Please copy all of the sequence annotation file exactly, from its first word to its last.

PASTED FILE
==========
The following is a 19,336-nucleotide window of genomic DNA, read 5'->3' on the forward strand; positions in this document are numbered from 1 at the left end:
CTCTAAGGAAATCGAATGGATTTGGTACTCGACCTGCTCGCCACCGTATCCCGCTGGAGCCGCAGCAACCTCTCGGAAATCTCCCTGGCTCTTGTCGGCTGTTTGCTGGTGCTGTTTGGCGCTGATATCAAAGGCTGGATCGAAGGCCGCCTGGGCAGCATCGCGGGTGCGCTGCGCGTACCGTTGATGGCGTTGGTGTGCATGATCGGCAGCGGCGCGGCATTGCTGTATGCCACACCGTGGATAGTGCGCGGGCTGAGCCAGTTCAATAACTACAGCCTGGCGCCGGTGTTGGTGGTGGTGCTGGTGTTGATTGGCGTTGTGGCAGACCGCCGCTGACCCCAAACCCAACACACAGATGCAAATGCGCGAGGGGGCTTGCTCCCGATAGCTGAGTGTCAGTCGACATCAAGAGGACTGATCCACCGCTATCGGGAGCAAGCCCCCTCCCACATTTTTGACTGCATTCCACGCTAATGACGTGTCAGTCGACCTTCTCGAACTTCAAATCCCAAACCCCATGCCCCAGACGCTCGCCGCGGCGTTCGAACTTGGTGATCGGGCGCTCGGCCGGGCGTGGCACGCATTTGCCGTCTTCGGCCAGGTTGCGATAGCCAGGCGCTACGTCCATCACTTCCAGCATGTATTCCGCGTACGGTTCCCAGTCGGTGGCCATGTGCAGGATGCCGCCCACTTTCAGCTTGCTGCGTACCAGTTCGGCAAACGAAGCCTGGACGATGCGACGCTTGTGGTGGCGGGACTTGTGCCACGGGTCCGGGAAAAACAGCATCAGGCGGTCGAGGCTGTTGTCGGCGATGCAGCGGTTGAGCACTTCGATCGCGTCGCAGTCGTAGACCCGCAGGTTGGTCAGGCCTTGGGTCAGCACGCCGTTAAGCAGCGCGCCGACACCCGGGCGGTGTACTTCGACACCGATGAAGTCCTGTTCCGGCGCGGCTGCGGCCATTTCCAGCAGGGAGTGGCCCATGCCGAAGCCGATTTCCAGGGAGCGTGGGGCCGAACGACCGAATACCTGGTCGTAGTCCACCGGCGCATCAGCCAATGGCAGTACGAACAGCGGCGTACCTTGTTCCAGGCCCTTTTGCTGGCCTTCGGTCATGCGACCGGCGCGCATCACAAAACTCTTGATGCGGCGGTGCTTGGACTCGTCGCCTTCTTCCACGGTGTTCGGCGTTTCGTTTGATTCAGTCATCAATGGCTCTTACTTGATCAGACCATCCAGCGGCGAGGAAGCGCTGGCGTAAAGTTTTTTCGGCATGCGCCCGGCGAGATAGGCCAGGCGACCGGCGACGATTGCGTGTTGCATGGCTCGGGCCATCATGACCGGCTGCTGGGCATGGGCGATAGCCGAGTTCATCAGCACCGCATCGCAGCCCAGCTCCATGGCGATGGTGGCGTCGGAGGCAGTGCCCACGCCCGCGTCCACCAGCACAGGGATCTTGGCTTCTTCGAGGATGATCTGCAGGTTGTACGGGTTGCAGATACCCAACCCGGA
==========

The following is a 19,336-nucleotide window of genomic DNA, read 5'->3' on the forward strand; positions in this document are numbered from 1 at the left end:
CTCTAAGGAAATCGAATGGATTTGGTACTCGACCTGCTCGCCACCGTATCCCGCTGGAGCCGCAGCAACCTCTCGGAAATCTCCCTGGCTCTTGTCGGCTGTTTGCTGGTGCTGTTTGGCGCTGATATCAAAGGCTGGATCGAAGGCCGCCTGGGCAGCATCGCGGGTGCGCTGCGCGTACCGTTGATGGCGTTGGTGTGCATGATCGGCAGCGGCGCGGCATTGCTGTATGCCACACCGTGGATAGTGCGCGGGCTGAGCCAGTTCAATAACTACAGCCTGGCGCCGGTGTTGGTGGTGGTGCTGGTGTTGATTGGCGTTGTGGCAGACCGCCGCTGACCCCAAACCCAACACACAGATGCAAATGCGCGAGGGGGCTTGCTCCCGATAGCTGAGTGTCAGTCGACATCAAGAGGACTGATCCACCGCTATCGGGAGCAAGCCCCCTCCCACATTTTTGACTGCATTCCACGCTAATGACGTGTCAGTCGACCTTCTCGAACTTCAAATCCCAAACCCCATGCCCCAGACGCTCGCCGCGGCGTTCGAACTTGGTGATCGGGCGCTCGGCCGGGCGTGGCACGCATTTGCCGTCTTCGGCCAGGTTGCGATAGCCAGGCGCTACGTCCATCACTTCCAGCATGTATTCCGCGTACGGTTCCCAGTCGGTGGCCATGTGCAGGATGCCGCCCACTTTCAGCTTGCTGCGTACCAGTTCGGCAAACGAAGCCTGGACGATGCGACGCTTGTGGTGGCGGGACTTGTGCCACGGGTCCGGGAAAAACAGCATCAGGCGGTCGAGGCTGTTGTCGGCGATGCAGCGGTTGAGCACTTCGATCGCGTCGCAGTCGTAGACCCGCAGGTTGGTCAGGCCTTGGGTCAGCACGCCGTTAAGCAGCGCGCCGACACCCGGGCGGTGTACTTCGACACCGATGAAGTCCTGTTCCGGCGCGGCTGCGGCCATTTCCAGCAGGGAGTGGCCCATGCCGAAGCCGATTTCCAGGGAGCGTGGGGCCGAACGACCGAATACCTGGTCGTAGTCCACCGGCGCATCAGCCAATGGCAGTACGAACAGCGGCGTACCTTGTTCCAGGCCCTTTTGCTGGCCTTCGGTCATGCGACCGGCGCGCATCACAAAACTCTTGATGCGGCGGTGCTTGGACTCGTCGCCTTCTTCCACGGTGTTCGGCGTTTCGTTTGATTCAGTCATCAATGGCTCTTACTTGATCAGACCATCCAGCGGCGAGGAAGCGCTGGCGTAAAGTTTTTTCGGCATGCGCCCGGCGAGATAGGCCAGGCGACCGGCGACGATTGCGTGTTGCATGGCTCGGGCCATCATGACCGGCTGCTGGGCATGGGCGATAGCCGAGTTCATCAGCACCGCATCGCAGCCCAGCTCCATGGCGATGGTGGCGTCGGAGGCAGTGCCCACGCCCGCGTCCACCAGCACAGGGATCTTGGCTTCTTCGAGGATGATCTGCAGGTTGTACGGGTTGCAGATACCCAACCCGGA